As long as we are truthful about our ads, why can’t we use some marketing techniques to recruit volunteers?
In decision theory, a loss aversion means that the pain of losing something is much greater than the pleasure of making an equivalent gain. Marketers everywhere utilize this theory to hawk their goods.
“Get it before it’s gone!”
“Act fast. Limited supplies available!”
In volunteer management, we prefer the gain theory when marketing to potential volunteers. We use phrases such as “the life you change may be your own,” or “do something meaningful” to entice others to join our cause. But what if these researchers are correct and we are hard wired to respond more to fear of loss?
How would this advertising trick work with volunteer recruitment ads?. To find out, I stopped in to see my good friend, Svin Dler who runs an ad agency in town. He’s the genius behind such memorable ad campaigns as “Proud to Be Under Federal Investigation” and “Without Our Product, You’re a Worthless Pile of #$%@.”
I walked into his inexplicably empty office and asked Svin to take some of our volunteer ads and apply the loss aversion theory to them. Here’s what he came up with. (after I passed a ten spot under the table to him-no, really he made me pass it under the table)
Don’t miss out on this exciting opportunity to file papers! All the beautiful people are doing it. File those papers before they’re gone and then you won’t be beautiful!
Volunteer now, or our charity will go out of business. Then, when your family needs help, no agency will help you because all agencies share a list of slackers. Don’t get turned away you slacker.
Volunteer now or keep being your worthless selfish self. BTW, everyone hates you.
Save the world by volunteering. If you don’t, the world will end and it will be YOUR FAULT.
Hmmmm, I don’t know if those will work. Well, maybe the third one will….. no, no, they won’t. But can we write worthwhile ads and throw in a bit of the loss aversion theory?
There’s only a limited number of volunteering slots. Call 555-5555 to get started before the good ones are gone.
Don’t miss our next life changing volunteer orientation. Refer to this coupon code:
Act now! Don’t lose your chance to be a better person. Call this number:
Well, that’s soul-less, isn’t it? Maybe loss aversion can’t be applied to volunteer recruitment. But wait. Perhaps if we lightly sprinkled in some loss aversion techniques, we could:
Create an ad using the wish list and implied loss:
“Do you wish to be more (circle all that apply): accomplished, social, engaged, in-tune, appreciated, worldly, satisfied, prepared, rejuvenated, self-aware, respected, content, experienced, understood? Join us next Saturday. We have just three Volunteer Training slots still open. Come, let’s explore your wish list.”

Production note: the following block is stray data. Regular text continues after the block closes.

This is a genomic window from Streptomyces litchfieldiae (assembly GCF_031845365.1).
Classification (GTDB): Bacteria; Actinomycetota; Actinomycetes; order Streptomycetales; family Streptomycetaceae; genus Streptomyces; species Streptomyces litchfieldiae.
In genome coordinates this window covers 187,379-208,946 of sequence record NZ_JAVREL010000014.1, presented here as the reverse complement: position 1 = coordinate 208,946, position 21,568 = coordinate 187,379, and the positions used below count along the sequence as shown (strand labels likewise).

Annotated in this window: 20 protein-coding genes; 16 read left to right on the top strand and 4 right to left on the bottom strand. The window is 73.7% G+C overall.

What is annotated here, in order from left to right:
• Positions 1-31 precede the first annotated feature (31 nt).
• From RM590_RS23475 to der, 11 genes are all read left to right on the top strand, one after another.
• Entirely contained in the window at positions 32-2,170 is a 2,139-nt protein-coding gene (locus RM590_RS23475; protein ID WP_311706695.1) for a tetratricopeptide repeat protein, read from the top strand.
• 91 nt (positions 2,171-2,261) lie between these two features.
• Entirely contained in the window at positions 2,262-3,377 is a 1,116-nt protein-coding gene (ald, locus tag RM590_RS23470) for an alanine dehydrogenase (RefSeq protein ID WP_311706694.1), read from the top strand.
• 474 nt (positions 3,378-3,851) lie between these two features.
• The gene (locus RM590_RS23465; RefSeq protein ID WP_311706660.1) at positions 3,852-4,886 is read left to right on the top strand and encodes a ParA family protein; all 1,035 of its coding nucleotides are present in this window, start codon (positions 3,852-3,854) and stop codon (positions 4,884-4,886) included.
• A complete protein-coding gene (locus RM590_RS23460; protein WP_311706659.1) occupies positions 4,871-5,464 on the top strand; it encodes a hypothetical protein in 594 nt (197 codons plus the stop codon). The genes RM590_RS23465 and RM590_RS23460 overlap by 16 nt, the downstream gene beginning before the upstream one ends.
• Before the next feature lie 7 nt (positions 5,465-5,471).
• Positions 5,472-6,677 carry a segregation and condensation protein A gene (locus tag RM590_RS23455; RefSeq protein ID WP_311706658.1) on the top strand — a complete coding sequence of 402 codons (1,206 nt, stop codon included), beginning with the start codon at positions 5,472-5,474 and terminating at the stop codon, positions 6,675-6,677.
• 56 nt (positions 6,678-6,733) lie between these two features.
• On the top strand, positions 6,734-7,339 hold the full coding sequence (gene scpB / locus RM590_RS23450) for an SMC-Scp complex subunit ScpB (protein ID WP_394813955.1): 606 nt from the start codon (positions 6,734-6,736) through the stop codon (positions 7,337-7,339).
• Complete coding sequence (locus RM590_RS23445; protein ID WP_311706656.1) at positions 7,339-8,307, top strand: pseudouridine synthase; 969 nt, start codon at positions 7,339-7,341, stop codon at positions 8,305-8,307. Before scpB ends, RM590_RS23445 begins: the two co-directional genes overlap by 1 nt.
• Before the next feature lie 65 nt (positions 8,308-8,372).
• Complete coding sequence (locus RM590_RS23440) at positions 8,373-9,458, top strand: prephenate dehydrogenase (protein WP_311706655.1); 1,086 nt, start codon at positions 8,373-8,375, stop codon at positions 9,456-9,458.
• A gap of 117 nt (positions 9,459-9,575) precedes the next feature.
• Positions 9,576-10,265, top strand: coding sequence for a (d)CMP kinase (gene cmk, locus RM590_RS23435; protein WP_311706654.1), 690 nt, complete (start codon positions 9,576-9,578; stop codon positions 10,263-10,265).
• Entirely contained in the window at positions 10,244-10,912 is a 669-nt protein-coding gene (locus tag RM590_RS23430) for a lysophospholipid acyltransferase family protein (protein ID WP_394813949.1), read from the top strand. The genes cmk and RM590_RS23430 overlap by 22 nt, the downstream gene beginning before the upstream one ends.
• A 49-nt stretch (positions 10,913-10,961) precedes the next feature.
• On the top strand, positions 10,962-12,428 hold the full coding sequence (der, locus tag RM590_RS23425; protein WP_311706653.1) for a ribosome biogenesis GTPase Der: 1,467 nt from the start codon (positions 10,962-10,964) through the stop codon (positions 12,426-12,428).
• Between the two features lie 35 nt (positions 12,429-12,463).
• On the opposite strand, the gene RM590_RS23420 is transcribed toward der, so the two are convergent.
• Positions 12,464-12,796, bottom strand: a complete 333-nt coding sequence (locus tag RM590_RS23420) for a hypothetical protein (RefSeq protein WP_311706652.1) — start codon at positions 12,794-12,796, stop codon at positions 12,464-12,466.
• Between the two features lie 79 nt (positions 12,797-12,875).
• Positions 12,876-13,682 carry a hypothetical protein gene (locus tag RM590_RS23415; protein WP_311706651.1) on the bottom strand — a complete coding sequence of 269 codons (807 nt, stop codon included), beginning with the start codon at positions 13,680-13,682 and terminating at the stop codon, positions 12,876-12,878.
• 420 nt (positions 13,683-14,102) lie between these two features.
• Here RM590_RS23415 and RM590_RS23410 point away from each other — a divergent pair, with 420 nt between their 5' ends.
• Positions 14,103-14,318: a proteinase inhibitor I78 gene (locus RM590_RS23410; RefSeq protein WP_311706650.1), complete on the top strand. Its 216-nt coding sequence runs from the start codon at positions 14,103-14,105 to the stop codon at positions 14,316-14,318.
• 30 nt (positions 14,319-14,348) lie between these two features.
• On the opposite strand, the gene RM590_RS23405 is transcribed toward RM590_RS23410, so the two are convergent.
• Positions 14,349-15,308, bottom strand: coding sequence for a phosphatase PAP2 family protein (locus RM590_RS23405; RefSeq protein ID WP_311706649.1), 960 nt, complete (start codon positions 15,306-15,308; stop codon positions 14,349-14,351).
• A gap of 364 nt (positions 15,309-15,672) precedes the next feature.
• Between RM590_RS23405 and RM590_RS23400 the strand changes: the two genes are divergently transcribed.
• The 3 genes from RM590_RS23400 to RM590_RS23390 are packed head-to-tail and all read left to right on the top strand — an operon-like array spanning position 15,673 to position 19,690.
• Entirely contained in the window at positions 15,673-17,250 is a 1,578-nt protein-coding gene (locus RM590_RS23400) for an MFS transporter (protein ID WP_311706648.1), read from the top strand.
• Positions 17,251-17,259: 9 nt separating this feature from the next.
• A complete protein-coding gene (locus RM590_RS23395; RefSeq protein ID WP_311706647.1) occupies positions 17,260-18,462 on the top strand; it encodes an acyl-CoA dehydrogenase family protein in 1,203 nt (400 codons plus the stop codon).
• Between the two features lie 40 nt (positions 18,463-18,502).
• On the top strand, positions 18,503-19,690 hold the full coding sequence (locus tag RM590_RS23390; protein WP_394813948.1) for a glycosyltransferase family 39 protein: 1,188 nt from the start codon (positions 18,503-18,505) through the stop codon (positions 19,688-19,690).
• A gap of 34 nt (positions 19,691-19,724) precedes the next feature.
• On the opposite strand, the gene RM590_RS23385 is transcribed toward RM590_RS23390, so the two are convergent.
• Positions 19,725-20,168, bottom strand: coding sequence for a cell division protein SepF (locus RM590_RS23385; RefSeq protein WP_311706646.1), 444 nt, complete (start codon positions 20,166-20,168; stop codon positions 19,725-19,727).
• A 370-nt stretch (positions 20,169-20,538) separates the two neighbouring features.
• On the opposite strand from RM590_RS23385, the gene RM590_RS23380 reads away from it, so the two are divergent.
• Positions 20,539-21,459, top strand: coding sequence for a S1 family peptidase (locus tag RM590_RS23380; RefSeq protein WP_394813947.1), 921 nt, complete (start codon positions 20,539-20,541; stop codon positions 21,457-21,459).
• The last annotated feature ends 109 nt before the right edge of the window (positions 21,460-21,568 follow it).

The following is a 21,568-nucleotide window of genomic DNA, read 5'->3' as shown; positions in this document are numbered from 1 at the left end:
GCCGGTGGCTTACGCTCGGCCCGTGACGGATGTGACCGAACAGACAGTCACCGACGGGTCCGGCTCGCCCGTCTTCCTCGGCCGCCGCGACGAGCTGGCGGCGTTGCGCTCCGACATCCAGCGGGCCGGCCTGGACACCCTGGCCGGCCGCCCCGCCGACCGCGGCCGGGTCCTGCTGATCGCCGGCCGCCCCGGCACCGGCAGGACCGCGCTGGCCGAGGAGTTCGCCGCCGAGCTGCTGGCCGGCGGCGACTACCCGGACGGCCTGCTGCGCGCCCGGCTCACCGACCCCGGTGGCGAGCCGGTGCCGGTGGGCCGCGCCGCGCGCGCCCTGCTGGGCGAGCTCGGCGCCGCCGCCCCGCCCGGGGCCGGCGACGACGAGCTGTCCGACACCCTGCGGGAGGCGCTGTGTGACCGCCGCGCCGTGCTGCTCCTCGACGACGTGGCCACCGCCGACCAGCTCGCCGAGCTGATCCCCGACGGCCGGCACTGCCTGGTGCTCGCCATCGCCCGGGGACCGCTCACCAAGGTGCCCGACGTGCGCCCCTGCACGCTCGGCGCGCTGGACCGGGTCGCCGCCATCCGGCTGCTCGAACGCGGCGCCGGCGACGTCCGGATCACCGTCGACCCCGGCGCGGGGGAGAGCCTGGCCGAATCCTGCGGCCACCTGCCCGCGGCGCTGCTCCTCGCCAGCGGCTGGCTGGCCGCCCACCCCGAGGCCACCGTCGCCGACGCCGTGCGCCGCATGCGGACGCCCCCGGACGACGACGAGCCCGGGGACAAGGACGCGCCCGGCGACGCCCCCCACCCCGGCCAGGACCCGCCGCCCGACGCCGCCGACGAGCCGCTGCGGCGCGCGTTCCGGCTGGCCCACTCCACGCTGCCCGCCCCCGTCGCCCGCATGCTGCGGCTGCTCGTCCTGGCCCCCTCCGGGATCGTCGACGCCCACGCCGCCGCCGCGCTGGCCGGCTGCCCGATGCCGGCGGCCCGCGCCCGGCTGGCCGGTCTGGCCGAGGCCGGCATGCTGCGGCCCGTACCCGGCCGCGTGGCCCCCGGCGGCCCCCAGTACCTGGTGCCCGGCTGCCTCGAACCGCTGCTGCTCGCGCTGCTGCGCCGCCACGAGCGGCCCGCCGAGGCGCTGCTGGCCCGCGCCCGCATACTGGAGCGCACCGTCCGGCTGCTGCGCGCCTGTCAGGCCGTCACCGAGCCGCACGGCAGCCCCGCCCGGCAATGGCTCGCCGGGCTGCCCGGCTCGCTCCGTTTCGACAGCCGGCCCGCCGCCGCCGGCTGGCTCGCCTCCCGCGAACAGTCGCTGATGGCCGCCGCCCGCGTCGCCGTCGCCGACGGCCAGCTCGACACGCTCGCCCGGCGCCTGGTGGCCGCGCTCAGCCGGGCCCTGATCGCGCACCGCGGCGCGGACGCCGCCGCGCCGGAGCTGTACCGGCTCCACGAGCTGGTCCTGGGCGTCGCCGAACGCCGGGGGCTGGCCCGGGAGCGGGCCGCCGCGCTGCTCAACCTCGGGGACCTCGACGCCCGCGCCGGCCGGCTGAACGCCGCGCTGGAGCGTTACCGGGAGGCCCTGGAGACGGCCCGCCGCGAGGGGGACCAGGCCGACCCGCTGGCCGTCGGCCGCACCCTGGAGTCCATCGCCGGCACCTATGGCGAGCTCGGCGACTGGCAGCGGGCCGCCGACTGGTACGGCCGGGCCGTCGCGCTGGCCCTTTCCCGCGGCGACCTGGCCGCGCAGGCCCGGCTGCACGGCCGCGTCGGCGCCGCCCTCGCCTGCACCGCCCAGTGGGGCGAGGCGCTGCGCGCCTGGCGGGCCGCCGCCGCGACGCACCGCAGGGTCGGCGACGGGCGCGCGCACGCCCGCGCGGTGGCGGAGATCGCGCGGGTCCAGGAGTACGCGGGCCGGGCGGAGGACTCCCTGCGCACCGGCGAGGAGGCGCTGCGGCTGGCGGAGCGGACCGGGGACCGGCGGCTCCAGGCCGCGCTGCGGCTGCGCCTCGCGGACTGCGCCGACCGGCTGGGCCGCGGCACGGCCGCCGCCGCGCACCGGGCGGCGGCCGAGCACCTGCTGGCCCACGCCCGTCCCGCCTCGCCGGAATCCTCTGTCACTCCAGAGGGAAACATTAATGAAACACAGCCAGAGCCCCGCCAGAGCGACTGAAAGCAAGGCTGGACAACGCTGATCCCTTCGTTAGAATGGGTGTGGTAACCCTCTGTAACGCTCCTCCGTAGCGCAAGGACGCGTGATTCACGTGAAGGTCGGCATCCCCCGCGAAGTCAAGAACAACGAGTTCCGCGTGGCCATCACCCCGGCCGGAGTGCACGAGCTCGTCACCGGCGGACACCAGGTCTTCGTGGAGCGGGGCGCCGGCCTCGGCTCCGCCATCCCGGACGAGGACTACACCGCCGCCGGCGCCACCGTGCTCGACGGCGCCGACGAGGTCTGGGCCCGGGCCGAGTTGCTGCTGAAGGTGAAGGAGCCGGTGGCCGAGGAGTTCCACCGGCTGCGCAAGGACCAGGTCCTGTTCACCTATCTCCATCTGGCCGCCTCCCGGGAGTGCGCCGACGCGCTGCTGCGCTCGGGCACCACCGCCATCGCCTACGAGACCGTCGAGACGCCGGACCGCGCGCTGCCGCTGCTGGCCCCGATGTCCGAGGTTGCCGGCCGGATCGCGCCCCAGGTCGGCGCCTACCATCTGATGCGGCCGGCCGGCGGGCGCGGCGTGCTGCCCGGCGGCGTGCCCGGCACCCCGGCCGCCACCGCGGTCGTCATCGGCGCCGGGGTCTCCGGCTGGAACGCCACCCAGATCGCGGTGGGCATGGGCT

Create an email reminder for those who have expressed an interest:
“Our volunteer training is this Saturday at 1pm. Seats are filling up and we would love to see you there. Click here to join our amazing volunteers.” (or diverse, or award winning or whatever adjective fits)
“Our last volunteer training of the year is being held next Saturday at 1pm. As one of our volunteers, Jamal says, Don’t miss out on this life changing experience!”
So, can we actually use marketing techniques for volunteer recruitment? Is that ok?
Well, here’s a question: When designing volunteer recruitment ads, do we inadvertently give these impressions:
There is no limit to the amount of volunteers we take
Time is never of the essence-we’ll always be there kinda like death and taxes
The choice volunteer positions never get filled
Is there a boring and stale element to our ads that imply volunteering is a never-ending constant so heck, why not put it off?
We are not gimmicky marketers looking to sell something and move on. We deal in cultivating real human beings who offer meaningful involvement, so tricks and slick words are not us. However, we are also not complacent.
Here’s a recent ad I came across:
“Join us for a Volunteer Orientation (date) to learn more about our organization and the many different ways you can help us. You will get an overview of our work and learn how you can help improve the lives in need by volunteering. To learn more about our volunteer program, check out our website.”(here)
Now, let’s re-imagine this ad with a sprinkling of loss aversion theory:
“A limited number of slots are still available for volunteer orientation on (date). Don’t miss out on exploring the many flexible ways you can help.” Visit our website (here) for a quick sign up. See you on (date)!”
So, as long as we are truthful about our ads, why can’t we use some marketing techniques to recruit volunteers?
Try it before it’s too late. (ooops, sorry)
This article was originally published on volunteerplaintalk.
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